In Chris Schwarz Blog, Handplane Techniques, Handplanes

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Time to drop my drawers and lose all my Neander-cred.

My favorite planing stop for drawers and casework is the rip fence on my $1,200 Unisaw. The rip fence is completely adjustable, at the right height for me (34″) and 100-percent stable. Also, the benchtop (cast iron and melamine) never needs flattening.

I’ve used the fence this way since I owned a Craftsman table saw in Lexington. If you haven’t tried it, Uncle Chris says it’s OK.

– Christopher Schwarz

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Showing 12 comments
  • Joe Wiener

    Chris F, Thanks! I guessed that but then I lost confidence wondering about the drawer’s side to side fit and shaving the sides of the drawer to fit too seemed frought with inaccuracy. Joe

  • Tim

    and all this time I thought my planing stop had a built it saw blade, so thats what the power switch is for!

  • Chris F

    I notice nobody answered Joe’s question about why the drawer is being shaved.

    Joe, the drawer is built to exactly the height of the opening. This results in a drawer that is too high for proper operation, so it is then is shaved down until it operates smoothly.

    If the drawer is being fitted in low humidity conditions, a few extra shavings might be removed to allow for expansion of the drawer sides during high humidity.

  • Christopher Schwarz

    It is an HTC fence on a Biesemeyer rail. I use both of the fences and barely pay attention to which is on there. Sorry for the error.


  • Stuart Hough

    You say it’s a Biesemeyer, but I could swear that’s one of the HTC models in the picture…or maybe Fine Woodworking figured a way to hack a different picture in there to try to discredit you! Yeah! That must be it!

  • Eric

    Ha! In light of the discussion last week about the $120 shooting board, this was a funny blog post title.

  • Lee Laird


    Way to go! I’ve been using my SawStop as my expensive workbench for a couple of years now. I’ve even gone so far as to attach a thick wood chock to the end of my saw, using the extra mounting holes where additional cast iron wings would attach. I bought three veneer press clamps which I’ve modified to control an outside wooden face as my humble dovetail clamping station. One of the veneer press screws are mounted at each end of the chock and one about 2/3 the way from the right end. This allows me to choose maximum rigidity in the outside face, when I’m dovetailing pieces less than 6" wide, 6" – 12" wide, and then up to just over 19" wide.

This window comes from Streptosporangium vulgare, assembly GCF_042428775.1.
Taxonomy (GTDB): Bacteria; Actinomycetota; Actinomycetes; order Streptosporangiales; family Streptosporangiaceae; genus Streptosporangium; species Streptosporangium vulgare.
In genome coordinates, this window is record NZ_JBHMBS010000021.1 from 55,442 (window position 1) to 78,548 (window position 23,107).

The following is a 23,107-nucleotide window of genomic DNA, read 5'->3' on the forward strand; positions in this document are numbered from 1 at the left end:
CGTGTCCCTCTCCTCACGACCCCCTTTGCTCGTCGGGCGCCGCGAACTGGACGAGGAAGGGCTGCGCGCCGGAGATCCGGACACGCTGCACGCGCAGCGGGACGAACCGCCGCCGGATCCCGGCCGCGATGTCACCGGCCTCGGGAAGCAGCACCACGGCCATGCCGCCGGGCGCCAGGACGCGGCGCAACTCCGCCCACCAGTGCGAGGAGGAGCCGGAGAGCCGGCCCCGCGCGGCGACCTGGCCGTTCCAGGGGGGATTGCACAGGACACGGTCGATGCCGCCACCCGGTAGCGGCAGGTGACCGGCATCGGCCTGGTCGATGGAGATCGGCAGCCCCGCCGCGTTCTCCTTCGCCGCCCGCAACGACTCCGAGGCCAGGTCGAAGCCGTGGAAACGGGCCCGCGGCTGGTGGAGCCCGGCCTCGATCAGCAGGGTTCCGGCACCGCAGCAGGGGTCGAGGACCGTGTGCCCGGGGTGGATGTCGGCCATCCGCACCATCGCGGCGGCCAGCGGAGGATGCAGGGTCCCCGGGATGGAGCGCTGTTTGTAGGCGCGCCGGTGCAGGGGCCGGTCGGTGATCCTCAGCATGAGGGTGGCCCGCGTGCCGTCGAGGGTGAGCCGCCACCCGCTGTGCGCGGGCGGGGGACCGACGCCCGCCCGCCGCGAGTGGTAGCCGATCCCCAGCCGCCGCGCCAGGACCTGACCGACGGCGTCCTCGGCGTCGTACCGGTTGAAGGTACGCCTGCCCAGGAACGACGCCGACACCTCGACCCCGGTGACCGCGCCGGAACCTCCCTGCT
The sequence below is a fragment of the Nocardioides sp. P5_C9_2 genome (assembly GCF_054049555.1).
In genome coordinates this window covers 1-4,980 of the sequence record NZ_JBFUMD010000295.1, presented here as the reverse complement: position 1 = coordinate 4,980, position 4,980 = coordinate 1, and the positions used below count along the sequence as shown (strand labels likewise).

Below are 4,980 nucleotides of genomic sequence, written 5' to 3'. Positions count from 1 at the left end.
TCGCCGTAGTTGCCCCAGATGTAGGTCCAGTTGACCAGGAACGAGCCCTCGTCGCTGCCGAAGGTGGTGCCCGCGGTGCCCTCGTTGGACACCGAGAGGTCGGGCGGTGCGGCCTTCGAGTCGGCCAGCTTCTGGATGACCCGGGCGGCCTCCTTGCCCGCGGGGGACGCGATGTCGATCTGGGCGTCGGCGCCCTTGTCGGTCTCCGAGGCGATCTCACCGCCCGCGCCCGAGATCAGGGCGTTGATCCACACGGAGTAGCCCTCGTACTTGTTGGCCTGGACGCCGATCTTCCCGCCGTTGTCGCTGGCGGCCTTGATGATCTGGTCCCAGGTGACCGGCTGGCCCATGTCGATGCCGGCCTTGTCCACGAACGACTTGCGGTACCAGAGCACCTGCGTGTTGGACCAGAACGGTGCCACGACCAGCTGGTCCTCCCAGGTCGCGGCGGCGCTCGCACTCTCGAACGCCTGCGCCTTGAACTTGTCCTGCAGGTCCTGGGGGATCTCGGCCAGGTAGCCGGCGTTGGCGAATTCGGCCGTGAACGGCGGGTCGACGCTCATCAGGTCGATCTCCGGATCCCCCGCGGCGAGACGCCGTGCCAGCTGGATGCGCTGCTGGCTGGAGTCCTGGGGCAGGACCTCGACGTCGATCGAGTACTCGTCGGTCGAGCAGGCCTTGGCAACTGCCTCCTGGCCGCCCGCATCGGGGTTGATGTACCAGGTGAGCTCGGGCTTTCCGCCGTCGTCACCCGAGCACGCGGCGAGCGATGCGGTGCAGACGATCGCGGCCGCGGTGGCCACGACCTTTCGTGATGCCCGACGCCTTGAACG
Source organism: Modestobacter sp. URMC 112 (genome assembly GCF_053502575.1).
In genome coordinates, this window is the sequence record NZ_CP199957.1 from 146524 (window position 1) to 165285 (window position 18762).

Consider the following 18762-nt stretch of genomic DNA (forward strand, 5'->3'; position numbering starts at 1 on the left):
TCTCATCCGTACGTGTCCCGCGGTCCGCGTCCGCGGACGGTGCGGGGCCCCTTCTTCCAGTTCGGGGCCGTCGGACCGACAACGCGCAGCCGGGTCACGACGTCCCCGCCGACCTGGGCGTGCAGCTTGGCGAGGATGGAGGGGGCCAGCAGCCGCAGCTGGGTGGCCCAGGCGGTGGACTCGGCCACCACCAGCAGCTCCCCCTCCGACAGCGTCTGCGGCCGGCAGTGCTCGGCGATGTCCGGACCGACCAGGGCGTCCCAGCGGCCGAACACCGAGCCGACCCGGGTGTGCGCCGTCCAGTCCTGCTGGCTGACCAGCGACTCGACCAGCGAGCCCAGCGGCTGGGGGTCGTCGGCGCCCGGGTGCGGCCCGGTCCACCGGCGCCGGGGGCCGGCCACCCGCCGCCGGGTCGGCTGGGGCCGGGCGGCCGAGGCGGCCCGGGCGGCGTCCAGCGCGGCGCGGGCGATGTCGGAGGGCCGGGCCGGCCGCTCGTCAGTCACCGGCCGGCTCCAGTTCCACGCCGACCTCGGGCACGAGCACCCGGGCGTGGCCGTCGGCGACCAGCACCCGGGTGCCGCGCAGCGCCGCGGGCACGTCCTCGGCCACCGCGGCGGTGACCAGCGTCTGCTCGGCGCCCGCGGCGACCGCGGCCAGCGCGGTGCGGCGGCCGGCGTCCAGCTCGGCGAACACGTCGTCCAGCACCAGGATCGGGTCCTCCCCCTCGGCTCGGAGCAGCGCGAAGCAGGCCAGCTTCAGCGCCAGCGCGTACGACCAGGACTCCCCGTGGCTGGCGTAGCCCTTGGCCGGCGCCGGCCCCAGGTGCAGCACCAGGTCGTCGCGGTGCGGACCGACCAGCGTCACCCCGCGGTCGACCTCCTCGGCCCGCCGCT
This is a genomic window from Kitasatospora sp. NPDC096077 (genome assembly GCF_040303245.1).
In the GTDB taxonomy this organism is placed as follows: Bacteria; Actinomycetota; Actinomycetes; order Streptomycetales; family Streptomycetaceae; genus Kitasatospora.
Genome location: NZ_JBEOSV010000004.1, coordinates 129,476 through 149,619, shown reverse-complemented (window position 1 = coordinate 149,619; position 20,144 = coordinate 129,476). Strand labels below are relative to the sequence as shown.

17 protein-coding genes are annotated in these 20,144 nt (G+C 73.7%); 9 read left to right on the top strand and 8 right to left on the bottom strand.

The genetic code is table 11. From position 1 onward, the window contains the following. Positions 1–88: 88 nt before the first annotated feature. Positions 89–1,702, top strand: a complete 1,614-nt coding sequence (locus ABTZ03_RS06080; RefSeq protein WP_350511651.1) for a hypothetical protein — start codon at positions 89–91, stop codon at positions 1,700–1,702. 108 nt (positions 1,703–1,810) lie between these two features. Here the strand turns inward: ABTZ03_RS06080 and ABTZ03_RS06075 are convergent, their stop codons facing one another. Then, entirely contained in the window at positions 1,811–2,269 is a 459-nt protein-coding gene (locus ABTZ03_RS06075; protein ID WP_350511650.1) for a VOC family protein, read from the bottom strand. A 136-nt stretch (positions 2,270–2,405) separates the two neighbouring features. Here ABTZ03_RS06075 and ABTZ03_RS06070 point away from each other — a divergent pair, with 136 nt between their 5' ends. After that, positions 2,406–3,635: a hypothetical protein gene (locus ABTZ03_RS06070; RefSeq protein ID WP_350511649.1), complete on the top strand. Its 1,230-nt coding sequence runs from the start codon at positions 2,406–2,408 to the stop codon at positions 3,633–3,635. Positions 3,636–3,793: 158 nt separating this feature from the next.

I still plan to make a real bench in the future, just don’t yet have the room available.



  • Christopher Schwarz

    You don’t need any clamps. Weight, friction and force keep the drawer put.

    And I have no worries about the fence locking mechanism. The Biesemeyer is bulletproof, and this put very little pressure against it in any case.


  • Turner

    Neander-Cred? Hmmm, I too must obtain some of this currency. I will call my broker!

    However, it does seem a little tough on saw fence locking mechanisms.

  • Ron Boe

    I do the same. Darn saw is my workbench half the time.

    Next time you do a workbench book I think a chapter or footnote on cast iron versions in in order. :^)

  • Sean

    You had neander-cred??


  • Joe Wiener

    Uncle Chris,
    a) why are you shaving the drawer?
    b) how are you keeping the drawer from rotating towards your left as you skate that plane down the edge? Is there a clamp at the table edge by your right elbow snuggling the drawer up to the fence? Thanks, Joe


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